Danny L Harle’s “Harlecore” Is a Fantastical Raving World of Wonder

Danny L Harle takes dance music back to its legendary late 90s-early 00s era with Harlecore, his latest release. The UK producer, an illustrious figurehead in the world of hyperpop, creates a fully realized and magical world with this album, featuring collaborations with artists like Caroline Polachek, Lil Data, and Hudson Mohawke. Harlecore spans multiple genres, with different styles throughout the album’s universe from Harle under monikers like DJ Danny, MC Boing, DJ Mayhem, and DJ Ocean.

Harlecore by Danny L Harle album cover

Album cover courtesy of Mad Decent

As a concept, Harlecore is a mystical tower of music, each level a different venue for aforementioned club artists like DJ Mayhem and MC Boing. The album’s artwork shows DJ Danny, arms outstretched, in front of these musical creatures, as if leading them into the promised land of raves. While Harle’s music from the beginning has always been clearly influenced by Eurodance, club music of all kinds, and trance, Harlecore is, at its core, a love letter to his most cherished inspirations.

With songs like “Do You Remember,” “Where Are You Now,” and “On a Mountain,” Harle invents his own turn-of-the-century pop songs, like alternate reality Top 40 hits, to gnash and grind into club anthems. In a playlist for The Fader, Harle lays out a plethora of influences for Harlecore. Listening to them, it’s clear how precisely he created Harlecore to incorporate elements from what inspired him — it is an excellent companion to Harlecore’s world. And yes, of course a hardcore remix of Gigi D’agostino’s "L’Amour Toujours" is on it.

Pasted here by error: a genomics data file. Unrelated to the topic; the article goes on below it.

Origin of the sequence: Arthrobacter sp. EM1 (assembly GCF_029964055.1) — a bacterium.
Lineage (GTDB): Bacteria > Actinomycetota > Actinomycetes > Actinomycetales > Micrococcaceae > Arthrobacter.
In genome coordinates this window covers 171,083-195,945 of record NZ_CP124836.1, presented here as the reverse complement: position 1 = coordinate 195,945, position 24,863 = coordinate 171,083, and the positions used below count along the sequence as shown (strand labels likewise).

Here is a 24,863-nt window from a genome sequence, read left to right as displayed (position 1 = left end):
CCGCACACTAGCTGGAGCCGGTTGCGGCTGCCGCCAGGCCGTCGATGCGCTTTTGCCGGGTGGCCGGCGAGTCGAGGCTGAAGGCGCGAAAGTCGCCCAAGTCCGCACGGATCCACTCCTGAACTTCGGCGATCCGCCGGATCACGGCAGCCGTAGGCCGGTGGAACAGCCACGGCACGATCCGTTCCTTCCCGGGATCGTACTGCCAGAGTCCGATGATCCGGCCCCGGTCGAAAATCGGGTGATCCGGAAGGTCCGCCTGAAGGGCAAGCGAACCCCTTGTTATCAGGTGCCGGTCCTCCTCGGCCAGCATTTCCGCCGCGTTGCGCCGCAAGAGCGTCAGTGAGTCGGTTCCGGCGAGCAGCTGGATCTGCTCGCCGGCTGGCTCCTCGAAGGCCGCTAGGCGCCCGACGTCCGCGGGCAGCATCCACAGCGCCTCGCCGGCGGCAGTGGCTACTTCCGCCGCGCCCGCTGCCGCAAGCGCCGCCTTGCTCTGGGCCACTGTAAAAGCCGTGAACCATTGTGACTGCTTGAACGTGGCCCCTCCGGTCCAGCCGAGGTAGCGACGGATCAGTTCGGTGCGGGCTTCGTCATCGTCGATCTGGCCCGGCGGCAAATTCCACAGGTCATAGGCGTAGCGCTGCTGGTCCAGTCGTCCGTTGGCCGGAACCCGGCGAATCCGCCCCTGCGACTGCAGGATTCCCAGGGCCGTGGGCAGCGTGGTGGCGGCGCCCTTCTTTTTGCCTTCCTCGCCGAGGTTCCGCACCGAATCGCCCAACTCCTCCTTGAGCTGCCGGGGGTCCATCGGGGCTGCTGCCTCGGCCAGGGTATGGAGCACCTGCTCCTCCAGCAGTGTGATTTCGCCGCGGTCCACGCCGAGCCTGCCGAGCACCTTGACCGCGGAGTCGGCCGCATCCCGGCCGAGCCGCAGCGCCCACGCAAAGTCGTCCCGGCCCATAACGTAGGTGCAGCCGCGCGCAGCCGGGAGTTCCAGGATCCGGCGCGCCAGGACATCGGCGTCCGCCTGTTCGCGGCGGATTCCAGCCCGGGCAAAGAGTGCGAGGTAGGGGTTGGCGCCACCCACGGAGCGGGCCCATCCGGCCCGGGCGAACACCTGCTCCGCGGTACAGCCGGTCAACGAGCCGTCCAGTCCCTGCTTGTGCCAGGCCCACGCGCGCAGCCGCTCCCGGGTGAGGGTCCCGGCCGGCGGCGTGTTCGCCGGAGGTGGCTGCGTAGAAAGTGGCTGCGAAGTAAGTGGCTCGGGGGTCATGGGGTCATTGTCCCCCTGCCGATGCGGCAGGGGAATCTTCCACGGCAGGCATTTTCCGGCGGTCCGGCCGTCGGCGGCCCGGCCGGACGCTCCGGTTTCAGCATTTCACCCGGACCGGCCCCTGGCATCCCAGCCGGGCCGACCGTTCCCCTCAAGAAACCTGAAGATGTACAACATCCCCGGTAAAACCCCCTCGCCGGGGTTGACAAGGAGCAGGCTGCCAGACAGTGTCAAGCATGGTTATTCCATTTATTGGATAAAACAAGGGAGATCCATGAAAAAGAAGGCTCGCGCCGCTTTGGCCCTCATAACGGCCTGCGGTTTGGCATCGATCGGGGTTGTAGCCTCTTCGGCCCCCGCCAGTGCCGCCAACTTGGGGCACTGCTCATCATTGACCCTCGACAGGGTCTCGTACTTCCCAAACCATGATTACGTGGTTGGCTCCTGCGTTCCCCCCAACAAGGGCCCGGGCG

The album’s concept of an eternally raving online fantasy is apropos to the current coronavirus situation, which has shuttered music venues across the world — some for good. “Car Song,” which Harle debuted as part of his Square Garden set in May of 2020, inspired many listeners to sprain their thumb on the space bar, directing their Minecraft avatar to hop up and down along to the song. In Harlecore, we can continue to rave together no matter where we are, connected by the power of dance music.

While much of his music exists outside the niche styles of hyperpop, Harle’s reputation as one of its biggest influences remains obvious in the genre. With many years as a DJ under his belt, Harle has a strong ear and an even stronger production style. Harlecore makes you feel like you’re really inside a towering club complex hearing music live, whether you’re really listening through your headphones or in your car’s stereo. While Harlecore feels distinctly unique to Harle’s legendary previous releases under PC Music, it is certain to establish itself as a new classic in the artist’s discography.

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